Cancer of Nonprostatic Origin

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After completing a thorough lab analysis of your recent prostate biopsy, a specialized doctor called a pathologist reported a diagnosis of cancer of nonprostatic origin. This means that you have cancer in your prostate gland that did not originate there. Instead, it appears to have spread from another part of your body. The place where your cancer began is called the primary cancer or tumor. Sometimes the existence of primary cancer is not known until a patient has symptoms caused by its spread, or metastasis.

About the Condition

Cancer occurs when cells do not develop and die in their normal manner. The extra cells that result form a growth, or tumor, which can be benign or malignant. Benign tumors are not cancer and do not spread throughout the body. Malignant tumors are cancer. Their cells may invade and damage surrounding areas or metastasize to other locations in the body.

Your primary cancer has spread to the prostate gland. Located below the bladder and in front of the rectum in men, the prostate is typically the size of a walnut. It surrounds a portion of the urethra, or tube that carries urine from the bladder out of the body. Its main purpose is to produce fluid for semen, which transports sperm.

To help determine the best course of action for your condition, your doctor may want to perform one or more tests to find the primary cancer and see if it has spread elsewhere. The tests could include the following:

•  MRI Scan
•  Ultrasound
•  Lymph Node Biopsy
•  X-ray
•  CT Scan
•  Bone Scan

Treatment Options

Deciding on a treatment plan for your cancer can be complex and depend upon a variety of factors, such as your age, site of primary cancer, general health condition and personal preferences. For patients with incurable cancer, many treatment options can help minimize pain and improve quality of life. The following treatment possibilities are available:

Surgery – Removal of the entire prostate gland, called radical prostatectomy, can be done to treat prostate cancer. Surrounding tissues and nearby lymph nodes may also be removed.

TURP – Transurethral resection of the prostate, or TURP, is done to help relieve symptoms in men who have trouble urinating. It does not cure cancer or remove all of the cancerous cells from the prostate. During the procedure, prostate tissue that blocks urine flow is removed using a small, electrified wire loop inserted through the urethra.

Radiation Therapy – Another treatment option is radiation therapy, which can be delivered externally or internally. In external beam radiation, a high energy X-ray machine is used to direct radiation at the tumor. Internal radiation therapy, or brachytherapy, destroys cancer cells with small radioactive pellets that are implanted directly into the prostate gland.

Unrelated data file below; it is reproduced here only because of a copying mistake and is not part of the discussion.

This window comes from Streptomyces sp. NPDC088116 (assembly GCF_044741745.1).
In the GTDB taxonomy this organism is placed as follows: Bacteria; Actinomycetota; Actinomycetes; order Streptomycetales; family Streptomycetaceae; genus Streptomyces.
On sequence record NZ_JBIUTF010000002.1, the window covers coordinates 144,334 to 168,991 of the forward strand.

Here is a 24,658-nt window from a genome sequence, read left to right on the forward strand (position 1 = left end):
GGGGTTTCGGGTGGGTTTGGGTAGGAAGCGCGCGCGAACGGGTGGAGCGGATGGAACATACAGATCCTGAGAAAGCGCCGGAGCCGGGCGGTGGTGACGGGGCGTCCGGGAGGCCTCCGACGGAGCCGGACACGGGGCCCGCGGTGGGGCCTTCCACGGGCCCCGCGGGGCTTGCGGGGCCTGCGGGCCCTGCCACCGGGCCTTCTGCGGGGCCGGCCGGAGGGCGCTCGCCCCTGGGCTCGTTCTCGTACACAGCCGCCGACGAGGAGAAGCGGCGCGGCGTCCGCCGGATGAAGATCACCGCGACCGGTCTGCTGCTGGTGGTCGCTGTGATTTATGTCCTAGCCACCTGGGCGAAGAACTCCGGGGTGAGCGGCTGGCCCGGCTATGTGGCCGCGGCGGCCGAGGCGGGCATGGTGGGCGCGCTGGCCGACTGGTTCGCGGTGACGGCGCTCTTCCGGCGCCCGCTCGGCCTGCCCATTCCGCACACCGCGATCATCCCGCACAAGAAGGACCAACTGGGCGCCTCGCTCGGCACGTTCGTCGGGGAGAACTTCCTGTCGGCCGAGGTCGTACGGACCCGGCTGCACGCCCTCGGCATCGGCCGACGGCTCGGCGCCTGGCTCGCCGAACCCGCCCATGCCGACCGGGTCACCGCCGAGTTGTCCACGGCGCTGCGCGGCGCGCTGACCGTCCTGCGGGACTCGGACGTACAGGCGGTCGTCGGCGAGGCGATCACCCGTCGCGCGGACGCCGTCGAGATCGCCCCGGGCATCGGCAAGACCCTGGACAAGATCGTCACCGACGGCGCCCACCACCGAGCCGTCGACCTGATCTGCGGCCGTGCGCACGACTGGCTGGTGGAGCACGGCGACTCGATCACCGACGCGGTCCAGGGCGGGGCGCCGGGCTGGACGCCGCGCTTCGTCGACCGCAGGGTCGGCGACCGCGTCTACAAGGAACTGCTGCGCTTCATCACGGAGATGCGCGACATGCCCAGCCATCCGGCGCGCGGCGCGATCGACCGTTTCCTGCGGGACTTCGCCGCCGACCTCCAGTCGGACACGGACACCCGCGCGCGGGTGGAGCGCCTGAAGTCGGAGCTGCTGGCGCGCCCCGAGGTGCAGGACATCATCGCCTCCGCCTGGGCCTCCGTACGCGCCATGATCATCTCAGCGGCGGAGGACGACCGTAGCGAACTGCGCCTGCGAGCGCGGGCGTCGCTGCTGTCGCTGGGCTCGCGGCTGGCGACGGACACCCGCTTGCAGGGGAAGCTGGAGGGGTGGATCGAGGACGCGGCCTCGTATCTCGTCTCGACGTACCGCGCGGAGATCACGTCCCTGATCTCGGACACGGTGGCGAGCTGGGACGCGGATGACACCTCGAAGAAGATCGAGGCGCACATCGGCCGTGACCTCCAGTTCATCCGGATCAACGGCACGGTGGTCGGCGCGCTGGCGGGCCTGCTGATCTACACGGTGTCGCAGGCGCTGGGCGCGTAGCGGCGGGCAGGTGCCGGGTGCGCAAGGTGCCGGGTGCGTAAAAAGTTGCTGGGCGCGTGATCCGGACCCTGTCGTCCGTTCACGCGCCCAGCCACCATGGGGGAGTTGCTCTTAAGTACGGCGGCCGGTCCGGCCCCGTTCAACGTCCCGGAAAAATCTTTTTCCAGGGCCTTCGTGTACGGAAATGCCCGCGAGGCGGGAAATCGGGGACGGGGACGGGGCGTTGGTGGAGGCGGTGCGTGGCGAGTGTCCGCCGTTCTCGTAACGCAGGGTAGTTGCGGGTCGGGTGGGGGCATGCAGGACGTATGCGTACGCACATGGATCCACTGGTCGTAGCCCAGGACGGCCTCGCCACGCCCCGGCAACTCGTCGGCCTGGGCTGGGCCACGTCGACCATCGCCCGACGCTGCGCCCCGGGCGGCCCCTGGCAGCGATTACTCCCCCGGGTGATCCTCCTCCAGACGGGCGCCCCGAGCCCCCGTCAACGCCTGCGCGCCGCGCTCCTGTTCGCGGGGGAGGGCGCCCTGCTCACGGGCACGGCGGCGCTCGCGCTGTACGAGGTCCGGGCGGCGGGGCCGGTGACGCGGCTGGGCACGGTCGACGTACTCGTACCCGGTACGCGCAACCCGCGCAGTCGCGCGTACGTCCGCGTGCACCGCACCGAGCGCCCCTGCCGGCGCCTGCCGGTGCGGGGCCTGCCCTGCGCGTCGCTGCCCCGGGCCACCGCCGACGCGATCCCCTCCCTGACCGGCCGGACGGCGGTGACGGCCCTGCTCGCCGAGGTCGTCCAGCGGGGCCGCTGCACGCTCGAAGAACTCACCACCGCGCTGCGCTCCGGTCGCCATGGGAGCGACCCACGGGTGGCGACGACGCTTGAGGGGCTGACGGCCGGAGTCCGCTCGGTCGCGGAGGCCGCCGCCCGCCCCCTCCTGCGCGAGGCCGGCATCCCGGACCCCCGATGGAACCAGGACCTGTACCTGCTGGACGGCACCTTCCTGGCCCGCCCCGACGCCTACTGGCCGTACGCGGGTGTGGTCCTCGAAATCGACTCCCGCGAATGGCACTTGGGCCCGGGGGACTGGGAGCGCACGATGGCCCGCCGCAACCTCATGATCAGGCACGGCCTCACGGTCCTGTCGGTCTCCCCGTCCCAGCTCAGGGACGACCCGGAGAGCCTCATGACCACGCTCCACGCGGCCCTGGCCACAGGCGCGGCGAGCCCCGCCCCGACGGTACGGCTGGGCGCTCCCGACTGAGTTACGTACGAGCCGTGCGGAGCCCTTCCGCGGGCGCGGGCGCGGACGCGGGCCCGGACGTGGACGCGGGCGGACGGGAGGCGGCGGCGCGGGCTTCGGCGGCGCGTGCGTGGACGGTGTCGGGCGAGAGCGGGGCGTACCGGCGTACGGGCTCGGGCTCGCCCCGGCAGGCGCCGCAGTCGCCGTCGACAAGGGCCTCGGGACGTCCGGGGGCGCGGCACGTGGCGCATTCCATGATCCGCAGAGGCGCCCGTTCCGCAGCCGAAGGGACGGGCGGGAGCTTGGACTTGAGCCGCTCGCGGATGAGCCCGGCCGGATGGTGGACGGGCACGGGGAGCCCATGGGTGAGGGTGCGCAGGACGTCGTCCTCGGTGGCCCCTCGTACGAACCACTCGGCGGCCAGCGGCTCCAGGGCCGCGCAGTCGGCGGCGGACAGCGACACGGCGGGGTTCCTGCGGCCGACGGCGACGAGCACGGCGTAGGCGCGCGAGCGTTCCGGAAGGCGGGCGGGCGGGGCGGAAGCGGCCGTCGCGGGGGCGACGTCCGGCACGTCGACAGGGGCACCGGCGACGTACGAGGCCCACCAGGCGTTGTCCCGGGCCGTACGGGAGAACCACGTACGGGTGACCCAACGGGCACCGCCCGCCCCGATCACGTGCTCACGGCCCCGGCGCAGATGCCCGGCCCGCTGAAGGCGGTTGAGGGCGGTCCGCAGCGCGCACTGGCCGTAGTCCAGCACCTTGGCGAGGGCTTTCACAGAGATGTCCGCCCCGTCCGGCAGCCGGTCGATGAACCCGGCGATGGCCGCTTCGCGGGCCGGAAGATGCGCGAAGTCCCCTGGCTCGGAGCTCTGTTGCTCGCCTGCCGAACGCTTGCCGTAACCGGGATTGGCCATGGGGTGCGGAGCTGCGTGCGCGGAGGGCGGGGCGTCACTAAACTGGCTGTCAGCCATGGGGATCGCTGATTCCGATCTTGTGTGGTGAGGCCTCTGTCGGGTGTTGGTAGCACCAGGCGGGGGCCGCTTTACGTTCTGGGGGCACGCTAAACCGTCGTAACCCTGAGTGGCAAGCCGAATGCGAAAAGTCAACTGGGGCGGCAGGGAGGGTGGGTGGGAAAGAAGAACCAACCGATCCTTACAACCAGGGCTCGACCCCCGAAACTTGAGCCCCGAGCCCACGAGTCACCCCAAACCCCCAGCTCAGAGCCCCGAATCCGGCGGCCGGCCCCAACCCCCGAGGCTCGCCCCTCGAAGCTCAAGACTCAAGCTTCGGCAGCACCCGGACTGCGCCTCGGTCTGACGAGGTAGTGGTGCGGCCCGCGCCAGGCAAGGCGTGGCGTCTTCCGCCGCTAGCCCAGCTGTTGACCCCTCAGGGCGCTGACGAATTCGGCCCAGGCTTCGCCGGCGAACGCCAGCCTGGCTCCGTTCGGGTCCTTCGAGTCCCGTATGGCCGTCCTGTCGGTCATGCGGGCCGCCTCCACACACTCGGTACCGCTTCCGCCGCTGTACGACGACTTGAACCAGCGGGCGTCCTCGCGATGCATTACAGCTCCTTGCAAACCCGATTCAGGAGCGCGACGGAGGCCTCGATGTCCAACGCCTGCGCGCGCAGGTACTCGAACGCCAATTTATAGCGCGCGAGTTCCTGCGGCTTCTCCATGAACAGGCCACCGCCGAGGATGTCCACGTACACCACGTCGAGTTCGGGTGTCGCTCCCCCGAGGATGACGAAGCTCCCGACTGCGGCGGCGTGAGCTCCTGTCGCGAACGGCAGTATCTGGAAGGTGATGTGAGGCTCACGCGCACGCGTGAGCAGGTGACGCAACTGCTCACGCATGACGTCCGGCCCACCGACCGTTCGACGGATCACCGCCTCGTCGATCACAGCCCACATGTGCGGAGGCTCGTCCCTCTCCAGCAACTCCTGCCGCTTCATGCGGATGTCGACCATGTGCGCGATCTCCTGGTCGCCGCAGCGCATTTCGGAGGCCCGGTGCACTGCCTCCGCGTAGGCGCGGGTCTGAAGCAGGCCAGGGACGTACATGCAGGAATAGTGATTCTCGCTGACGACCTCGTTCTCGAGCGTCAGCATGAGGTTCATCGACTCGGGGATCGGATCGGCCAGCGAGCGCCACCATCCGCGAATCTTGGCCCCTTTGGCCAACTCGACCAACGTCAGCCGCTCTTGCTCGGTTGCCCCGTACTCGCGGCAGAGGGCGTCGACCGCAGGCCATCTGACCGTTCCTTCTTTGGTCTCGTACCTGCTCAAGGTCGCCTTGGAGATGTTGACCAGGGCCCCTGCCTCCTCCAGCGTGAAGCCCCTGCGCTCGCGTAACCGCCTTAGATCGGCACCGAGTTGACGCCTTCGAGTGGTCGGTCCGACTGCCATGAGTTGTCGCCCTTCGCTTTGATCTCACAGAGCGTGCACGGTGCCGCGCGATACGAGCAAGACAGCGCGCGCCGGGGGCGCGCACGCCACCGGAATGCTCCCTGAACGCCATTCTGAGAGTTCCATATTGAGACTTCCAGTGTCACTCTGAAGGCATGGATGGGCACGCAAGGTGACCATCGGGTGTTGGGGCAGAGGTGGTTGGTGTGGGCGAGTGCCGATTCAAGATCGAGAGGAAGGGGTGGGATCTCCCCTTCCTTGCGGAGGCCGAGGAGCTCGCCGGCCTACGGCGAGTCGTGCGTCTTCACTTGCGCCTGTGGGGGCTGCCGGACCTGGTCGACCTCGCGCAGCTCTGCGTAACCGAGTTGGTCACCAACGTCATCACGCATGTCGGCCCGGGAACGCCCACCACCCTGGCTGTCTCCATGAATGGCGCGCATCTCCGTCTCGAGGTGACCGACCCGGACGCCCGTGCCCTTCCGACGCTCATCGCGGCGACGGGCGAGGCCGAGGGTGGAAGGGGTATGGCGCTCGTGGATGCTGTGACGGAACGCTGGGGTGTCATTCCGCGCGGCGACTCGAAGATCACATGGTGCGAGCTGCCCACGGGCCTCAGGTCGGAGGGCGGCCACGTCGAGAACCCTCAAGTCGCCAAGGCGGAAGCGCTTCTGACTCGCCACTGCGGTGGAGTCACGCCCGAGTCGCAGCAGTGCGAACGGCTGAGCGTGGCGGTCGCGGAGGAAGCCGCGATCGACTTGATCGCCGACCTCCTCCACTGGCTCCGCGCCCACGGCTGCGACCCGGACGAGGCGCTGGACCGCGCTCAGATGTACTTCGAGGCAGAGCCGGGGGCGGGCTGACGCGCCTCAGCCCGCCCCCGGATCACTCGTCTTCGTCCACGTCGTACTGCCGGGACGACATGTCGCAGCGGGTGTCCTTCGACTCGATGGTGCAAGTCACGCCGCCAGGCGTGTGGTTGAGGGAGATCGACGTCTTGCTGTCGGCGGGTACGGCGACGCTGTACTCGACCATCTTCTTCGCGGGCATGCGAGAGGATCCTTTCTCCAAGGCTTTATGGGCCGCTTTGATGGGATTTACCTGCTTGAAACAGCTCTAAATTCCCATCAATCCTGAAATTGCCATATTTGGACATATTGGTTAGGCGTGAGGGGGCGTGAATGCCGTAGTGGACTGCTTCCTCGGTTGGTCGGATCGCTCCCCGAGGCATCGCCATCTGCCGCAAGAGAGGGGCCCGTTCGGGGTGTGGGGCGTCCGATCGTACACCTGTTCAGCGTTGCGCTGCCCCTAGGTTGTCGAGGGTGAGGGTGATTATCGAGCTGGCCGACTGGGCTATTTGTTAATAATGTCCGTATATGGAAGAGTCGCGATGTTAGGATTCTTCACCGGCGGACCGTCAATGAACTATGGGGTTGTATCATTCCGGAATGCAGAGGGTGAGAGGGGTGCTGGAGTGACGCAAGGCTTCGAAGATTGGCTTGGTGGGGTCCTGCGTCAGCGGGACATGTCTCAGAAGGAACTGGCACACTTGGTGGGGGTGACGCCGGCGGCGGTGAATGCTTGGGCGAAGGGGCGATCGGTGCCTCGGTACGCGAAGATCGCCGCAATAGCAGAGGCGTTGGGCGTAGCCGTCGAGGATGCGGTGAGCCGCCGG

Chemotherapy – The use of anti-cancer drugs, or chemotherapy, provides a way to slow tumor growth and reduce pain for patients whose cancer has spread. The medication travels throughout the body (systemically) to reach cancer cells.

You may also consider participating in clinical trials. These investigative studies help doctors learn about new treatments and better ways to use established treatments. Talk with your doctor about the possibility of taking part in a clinical trial in your area.

What You Can Do

You can choose to take an active role in your health and well-being. Learn as much as you can about your condition and have a list of questions ready each time you meet with your doctor. Join a cancer support group and talk with your family, friends, clergyperson or counselor as you feel comfortable. Also, be sure to get enough sleep and eat healthy foods every day.

Additional Resources

American Cancer Society, 800.227.2345, http://www.cancer.org/
American Foundation for Urologic Disease, 800.828.7866, http://www.afud.org/
National Cancer Institute, 800.422.6237, http://www.cancer.gov/

This patient resource sheet is provided to you as a service of CBLPath® and is intended for information purposes only. It may not fully describe all aspects of your diagnosis and is not meant to serve as medical advice or a substitute for professional medical care. Your physician can provide you with a thorough explanation of your diagnosis and appropriate treatment options, which may vary. Only you and your physician can determine your best treatment plan.

Updated 9.07